The owner of the encrypted email service provider that former National Security Agency contractor Edward Snowden was reportedly using, Lavabit, which shut down early in August, apparently made the decision to stop operating after receiving a “pen register” order and an order under the Stored Communications Act, according to a legal filing posted by POLITICO‘s Josh Gerstein.
|By: Kevin Gosztola Friday September 27, 2013 5:00 pm|
|By: Norman Solomon Tuesday September 24, 2013 7:46 am|
The New York Times coverage should have given attentive readers indigestion over breakfast Tuesday: “A former F.B.I. agent has agreed to plead guilty to leaking classified information to The Associated Press about a foiled bomb plot in Yemen last year … Federal investigators said they were able to identify the man, Donald Sachtleben, a former bomb technician, as a suspect in the leak case only after secretly obtaining AP reporters’ phone logs, a move that set off an uproar among journalists and members of Congress of both parties when it was disclosed in May.”
|By: Kevin Gosztola Wednesday September 4, 2013 5:15 pm|
A district court judge in Dallas, Texas, has issued an order prohibiting journalist and activist Barrett Brown and his defense team from discussing the case with the media.
Brown faces multiple charges including one count of internet threats, one count of conspiracy to make publicly available restricted personal information of an employee of the United States, one count of retaliation against a federal law enforcement officer, one count of traffic in stolen authentication features, one count of access device fraud, ten counts of aiding and abetting identity theft, one count of concealment of evidence and one count of corruptly concealing evidence. Altogether, Brown could be sentenced to up to 105 years in jail if convicted of all the above offenses.
The offenses stem conduct that Brown allegedly engaged in after the private intelligence firm, Stratfor, had its emails hacked.
|By: bmaz Sunday August 25, 2013 1:59 pm|
No right seems more fundamental to American public life than freedom of speech. Yet well into the twentieth century, that freedom was still an unfulfilled promise, with Americans regularly imprisoned merely for speaking out against government policies. Indeed, free speech as we know it comes less from the First Amendment than from a most unexpected source: Supreme Court justice Oliver Wendell Holmes. A lifelong skeptic, he disdained all individual rights, including the right to express one’s political views. But in 1919, it was Holmes who wrote a dissenting opinion that would become the canonical affirmation of free speech in the United States.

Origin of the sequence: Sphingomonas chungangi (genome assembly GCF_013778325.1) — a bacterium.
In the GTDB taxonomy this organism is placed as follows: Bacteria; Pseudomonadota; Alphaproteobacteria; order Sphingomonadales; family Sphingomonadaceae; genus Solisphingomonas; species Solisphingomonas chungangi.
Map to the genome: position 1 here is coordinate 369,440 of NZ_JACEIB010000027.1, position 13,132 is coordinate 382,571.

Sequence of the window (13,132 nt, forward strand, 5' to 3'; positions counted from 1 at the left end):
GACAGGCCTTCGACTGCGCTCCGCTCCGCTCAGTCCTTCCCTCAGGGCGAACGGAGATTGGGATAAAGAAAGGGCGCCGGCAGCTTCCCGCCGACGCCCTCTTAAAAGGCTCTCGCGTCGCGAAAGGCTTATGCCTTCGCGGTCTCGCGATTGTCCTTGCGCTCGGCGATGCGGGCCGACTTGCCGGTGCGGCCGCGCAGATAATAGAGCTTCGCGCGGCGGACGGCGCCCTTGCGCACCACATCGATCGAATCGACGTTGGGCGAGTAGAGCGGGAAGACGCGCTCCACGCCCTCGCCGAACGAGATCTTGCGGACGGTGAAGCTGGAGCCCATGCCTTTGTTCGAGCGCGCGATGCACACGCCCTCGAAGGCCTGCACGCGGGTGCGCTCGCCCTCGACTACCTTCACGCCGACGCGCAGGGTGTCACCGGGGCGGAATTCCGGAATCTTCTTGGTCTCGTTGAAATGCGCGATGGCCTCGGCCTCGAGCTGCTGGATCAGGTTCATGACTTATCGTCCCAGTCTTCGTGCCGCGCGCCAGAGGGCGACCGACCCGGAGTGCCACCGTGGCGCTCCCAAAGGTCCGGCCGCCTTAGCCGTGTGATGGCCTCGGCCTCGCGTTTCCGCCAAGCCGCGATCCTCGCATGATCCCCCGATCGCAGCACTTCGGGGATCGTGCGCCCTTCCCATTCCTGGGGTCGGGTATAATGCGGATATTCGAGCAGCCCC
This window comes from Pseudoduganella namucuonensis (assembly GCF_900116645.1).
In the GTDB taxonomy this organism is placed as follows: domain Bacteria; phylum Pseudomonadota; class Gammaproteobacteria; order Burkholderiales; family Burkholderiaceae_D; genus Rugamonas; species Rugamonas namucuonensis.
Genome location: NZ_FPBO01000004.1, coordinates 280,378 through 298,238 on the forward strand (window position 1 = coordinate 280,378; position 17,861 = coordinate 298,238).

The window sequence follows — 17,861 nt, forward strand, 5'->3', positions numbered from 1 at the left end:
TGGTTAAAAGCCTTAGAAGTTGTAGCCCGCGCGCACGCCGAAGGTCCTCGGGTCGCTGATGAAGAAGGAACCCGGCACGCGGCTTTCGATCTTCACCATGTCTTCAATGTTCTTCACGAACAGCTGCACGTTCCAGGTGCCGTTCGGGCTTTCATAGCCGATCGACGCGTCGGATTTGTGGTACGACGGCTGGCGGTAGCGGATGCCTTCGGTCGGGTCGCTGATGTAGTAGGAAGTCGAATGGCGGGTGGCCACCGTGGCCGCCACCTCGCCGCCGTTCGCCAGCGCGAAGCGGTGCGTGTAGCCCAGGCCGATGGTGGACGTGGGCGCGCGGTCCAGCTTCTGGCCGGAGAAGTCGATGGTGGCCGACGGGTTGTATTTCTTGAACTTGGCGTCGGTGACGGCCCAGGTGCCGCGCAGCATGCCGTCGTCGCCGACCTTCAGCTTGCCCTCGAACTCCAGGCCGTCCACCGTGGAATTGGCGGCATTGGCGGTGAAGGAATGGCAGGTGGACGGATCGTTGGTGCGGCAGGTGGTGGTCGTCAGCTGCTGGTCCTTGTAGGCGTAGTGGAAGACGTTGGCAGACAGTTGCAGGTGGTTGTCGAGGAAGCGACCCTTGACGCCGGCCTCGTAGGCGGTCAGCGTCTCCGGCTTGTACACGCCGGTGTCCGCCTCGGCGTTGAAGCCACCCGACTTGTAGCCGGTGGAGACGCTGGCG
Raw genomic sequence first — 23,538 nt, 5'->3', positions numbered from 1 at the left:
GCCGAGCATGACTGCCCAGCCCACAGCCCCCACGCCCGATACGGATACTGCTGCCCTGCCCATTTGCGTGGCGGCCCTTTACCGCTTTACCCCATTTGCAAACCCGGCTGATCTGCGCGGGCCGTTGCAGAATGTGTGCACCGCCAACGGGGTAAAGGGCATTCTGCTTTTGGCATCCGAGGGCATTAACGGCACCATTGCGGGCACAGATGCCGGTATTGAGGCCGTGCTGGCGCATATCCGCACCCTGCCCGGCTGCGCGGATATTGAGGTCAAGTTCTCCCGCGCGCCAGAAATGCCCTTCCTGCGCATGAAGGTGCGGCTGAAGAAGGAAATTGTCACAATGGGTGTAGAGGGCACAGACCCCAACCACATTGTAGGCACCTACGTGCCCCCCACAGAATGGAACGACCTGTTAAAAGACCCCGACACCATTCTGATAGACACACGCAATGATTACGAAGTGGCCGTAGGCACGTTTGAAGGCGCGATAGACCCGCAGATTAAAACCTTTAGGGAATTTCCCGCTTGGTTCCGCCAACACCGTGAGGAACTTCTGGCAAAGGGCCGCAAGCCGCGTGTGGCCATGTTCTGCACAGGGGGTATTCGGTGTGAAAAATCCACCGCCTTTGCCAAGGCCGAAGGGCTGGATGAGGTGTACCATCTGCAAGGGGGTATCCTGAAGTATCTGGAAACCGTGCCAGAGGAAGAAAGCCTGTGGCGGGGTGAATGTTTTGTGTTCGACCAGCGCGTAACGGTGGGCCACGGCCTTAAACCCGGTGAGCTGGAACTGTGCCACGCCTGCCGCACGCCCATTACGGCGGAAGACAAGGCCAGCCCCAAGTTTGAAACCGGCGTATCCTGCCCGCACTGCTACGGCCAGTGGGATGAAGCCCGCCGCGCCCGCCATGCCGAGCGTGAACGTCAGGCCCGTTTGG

Why did Holmes change his mind? That question has puzzled historians for almost a century. Now, with the aid of newly discovered letters and confidential memos, law professor Thomas Healy reconstructs in vivid detail Holmes’s journey from free-speech opponent to First Amendment hero.
|By: Kevin Gosztola Monday July 22, 2013 8:15 am|
John Kiriakou was the first member of the CIA to publicly acknowledge that torture was official US policy under the administration of President George W. Bush. He was convicted in October of last year of violating the Intelligence Identities Protection Act (IIPA) when he provided the name of an officer involved in the CIA’s Rendition, Detention and Interrogation (RDI) program to a reporter and sentenced in January of this year.
|By: Kevin Gosztola Friday July 12, 2013 5:04 pm|
A military defense university established by Congress has instituted a block on its computer or information systems of the Washington Post to prevent those training and working at the university from being exposed to “classified material being released.”
The “classified material” is the information disclosed by former NSA contractor Edward Snowden that continues to be published by The Guardian and covered widely by press organizations from around the world.
|By: DSWright Friday July 12, 2013 10:57 am|
A federal judge has granted Chevron a broad and sweeping subpoena for data related to the $18.2 billion judgment against Chevron in Ecuador. The subpoena is trying to gain information on journalists and activists who may have been critical of Chevron.
|By: Kevin Gosztola Tuesday June 25, 2013 5:00 pm|
Activists who are plaintiffs in a lawsuit brought by attorneys with the National Lawyers Guild have learned that they were listed in a national domestic terrorist database after being targeted and spied upon by the United States Army and Coast Guard, a Washington Fusion Center and police departments in the state of Washington.
|By: DSWright Tuesday June 25, 2013 6:40 am|
After years of ducking questions and some questionable congressional testimony it appears the Justice Department has finally confirmed that its War on Journalism does include Wikileaks. According to the New York Times the investigation is extensive.
|By: Kevin Gosztola Wednesday June 19, 2013 1:00 pm|
A lawsuit against unlawful surveillance against Muslim communities by the New York Police Department (NYPD) was filed by the American Civil Liberties Union (ACLU), New York Civil Liberties Union and Clear Project yesterday.